I started talking to some people in Tonga about a possible project to increase the current rootcrop export from $1 million a year to $10 million a year. Its just a matter of increasing the rootcrop production from the 25-30 containers a year to 300 containers a year. Some people think its crazy, until I tell them that Fiji exports more than 600 containers of taro and cassava to New Zealand every year. The Food and Agriculture Organisation of the United Nations (2009) ranks Fiji as second only to China in terms of taro export volume. I think there is still room for some yams, giant taro, talo futuna, ufi lei and even taro and cassava. These are the crops that we grow best. They are organic so no chemicals or fertiliser are used.

We can also revive the banana industry and supply green bananas to Auckland. There are 200-300,000 Pacific Islanders in Auckland so there is a huge market for it. The key here is whether we can use microorganisms to control Black Leaf Streak (BLS) and bioagents to control scab moth. Chemicals make banana production uneconomical. Banana bunchy top virus and nematodes can be controlled easily. We can export 10-20 containers every 2 weeks. That would add up to 260-520 containers a year. We exported about 20,000 tonnes (1,000 containers) of bananas in 1966-1967 before the BLS knocked out the Banana Industry. The same thing happened to taro with taro leaf blight in Samoa in 1993.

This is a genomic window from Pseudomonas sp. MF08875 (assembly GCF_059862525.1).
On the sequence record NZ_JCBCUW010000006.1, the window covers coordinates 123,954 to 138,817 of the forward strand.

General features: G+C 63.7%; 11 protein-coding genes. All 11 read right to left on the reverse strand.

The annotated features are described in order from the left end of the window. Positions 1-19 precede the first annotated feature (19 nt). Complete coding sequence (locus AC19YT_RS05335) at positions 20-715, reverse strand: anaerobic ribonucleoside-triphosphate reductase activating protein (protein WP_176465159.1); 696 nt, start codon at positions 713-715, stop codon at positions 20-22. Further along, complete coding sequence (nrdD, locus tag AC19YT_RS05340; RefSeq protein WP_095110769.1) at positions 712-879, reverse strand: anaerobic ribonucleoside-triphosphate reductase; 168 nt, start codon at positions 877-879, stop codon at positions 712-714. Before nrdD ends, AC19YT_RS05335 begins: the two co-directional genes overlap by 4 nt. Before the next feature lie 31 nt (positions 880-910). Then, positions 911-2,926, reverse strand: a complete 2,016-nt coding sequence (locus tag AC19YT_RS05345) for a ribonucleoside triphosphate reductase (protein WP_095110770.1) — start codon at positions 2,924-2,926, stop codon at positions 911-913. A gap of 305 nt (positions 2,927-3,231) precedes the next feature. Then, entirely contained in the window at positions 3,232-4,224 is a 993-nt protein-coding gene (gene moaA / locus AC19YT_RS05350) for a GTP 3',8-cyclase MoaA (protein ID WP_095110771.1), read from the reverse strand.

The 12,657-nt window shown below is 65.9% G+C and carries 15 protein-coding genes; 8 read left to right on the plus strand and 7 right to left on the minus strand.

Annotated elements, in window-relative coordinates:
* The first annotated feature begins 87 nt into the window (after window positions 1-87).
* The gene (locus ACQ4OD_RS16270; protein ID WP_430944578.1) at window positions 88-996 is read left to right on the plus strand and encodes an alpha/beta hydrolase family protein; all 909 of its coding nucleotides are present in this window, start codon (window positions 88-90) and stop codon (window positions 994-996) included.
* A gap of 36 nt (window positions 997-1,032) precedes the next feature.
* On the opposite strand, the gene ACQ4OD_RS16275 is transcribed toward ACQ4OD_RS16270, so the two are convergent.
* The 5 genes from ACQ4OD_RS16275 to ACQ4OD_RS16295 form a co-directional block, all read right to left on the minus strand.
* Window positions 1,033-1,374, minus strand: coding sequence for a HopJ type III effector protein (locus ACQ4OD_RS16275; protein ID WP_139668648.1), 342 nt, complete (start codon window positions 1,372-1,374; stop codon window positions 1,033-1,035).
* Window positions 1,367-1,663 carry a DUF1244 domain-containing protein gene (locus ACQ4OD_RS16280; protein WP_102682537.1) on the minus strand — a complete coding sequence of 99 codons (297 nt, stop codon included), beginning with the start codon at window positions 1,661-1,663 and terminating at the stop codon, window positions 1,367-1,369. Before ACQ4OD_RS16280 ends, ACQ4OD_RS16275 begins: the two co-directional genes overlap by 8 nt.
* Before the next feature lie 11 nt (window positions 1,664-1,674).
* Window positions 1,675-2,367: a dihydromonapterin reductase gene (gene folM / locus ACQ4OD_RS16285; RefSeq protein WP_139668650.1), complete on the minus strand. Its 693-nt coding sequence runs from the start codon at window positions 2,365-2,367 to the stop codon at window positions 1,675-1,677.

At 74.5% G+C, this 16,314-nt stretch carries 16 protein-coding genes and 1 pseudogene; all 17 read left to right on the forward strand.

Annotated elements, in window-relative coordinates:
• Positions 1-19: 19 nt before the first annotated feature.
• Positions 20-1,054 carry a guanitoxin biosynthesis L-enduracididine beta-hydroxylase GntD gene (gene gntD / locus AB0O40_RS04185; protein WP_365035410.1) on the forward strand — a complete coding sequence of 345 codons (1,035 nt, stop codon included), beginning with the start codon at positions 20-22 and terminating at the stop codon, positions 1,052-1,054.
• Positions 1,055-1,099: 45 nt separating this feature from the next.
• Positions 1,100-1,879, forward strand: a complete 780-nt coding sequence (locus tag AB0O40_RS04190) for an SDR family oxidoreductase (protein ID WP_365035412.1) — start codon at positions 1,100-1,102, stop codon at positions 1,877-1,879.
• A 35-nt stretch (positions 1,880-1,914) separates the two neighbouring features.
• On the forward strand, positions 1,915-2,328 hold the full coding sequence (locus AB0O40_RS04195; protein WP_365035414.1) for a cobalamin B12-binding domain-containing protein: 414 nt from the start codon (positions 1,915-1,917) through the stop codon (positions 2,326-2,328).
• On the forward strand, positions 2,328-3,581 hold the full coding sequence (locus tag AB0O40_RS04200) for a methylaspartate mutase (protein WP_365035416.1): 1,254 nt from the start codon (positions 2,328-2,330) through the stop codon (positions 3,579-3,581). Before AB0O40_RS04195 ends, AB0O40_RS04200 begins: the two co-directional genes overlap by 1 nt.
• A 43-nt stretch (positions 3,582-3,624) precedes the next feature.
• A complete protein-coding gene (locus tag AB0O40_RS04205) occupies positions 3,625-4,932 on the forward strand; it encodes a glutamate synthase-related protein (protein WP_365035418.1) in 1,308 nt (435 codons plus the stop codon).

We can revive the squash export industry. If we can find ways to make it more economical to plant and export we can still export up to 20,000 tonnes (1,000 containers) a year like the 1990’s. I saw a few squash plantations in Tonga during my last visit so some people are still exporting small quantities of it.